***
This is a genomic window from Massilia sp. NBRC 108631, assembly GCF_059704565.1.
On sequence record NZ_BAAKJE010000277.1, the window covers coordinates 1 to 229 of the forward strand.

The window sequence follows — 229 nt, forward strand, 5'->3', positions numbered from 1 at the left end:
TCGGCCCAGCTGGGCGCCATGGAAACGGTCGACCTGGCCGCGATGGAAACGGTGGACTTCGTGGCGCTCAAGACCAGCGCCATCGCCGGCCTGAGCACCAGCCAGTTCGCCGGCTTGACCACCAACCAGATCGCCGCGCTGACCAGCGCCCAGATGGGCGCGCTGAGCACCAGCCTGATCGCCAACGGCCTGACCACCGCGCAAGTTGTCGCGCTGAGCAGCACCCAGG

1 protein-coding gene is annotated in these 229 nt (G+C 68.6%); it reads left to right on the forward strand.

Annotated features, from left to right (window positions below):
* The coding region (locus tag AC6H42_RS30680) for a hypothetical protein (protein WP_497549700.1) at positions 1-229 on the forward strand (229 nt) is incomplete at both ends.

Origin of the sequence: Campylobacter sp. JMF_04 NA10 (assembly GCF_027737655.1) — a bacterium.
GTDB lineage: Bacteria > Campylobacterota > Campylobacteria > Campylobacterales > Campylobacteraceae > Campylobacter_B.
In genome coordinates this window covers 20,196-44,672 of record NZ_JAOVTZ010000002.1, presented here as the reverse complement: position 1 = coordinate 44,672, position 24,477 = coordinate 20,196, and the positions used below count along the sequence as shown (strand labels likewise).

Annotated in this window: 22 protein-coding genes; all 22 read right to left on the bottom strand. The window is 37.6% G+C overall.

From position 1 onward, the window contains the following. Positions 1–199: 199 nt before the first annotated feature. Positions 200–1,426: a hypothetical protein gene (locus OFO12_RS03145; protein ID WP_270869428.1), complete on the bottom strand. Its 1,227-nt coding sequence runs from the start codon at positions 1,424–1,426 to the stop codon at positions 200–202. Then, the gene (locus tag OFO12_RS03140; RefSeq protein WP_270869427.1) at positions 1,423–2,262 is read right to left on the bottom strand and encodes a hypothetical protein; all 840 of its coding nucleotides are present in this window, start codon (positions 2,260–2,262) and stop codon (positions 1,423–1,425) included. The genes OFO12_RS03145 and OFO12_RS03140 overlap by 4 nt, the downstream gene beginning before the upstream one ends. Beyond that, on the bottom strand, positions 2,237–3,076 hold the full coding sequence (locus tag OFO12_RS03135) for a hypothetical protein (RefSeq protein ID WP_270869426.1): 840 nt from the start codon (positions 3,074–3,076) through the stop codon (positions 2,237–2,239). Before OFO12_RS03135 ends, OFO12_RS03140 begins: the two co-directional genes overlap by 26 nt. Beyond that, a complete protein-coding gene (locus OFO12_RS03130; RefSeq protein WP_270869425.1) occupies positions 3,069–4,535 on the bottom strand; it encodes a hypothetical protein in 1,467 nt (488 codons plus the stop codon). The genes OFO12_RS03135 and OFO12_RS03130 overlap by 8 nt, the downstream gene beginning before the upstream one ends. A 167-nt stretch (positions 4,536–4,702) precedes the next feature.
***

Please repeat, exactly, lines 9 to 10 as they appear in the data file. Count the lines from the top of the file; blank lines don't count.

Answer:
GTDB lineage: Bacteria > Campylobacterota > Campylobacteria > Campylobacterales > Campylobacteraceae > Campylobacter_B.
In genome coordinates this window covers 20,196-44,672 of record NZ_JAOVTZ010000002.1, presented here as the reverse complement: position 1 = coordinate 44,672, position 24,477 = coordinate 20,196, and the positions used below count along the sequence as shown (strand labels likewise).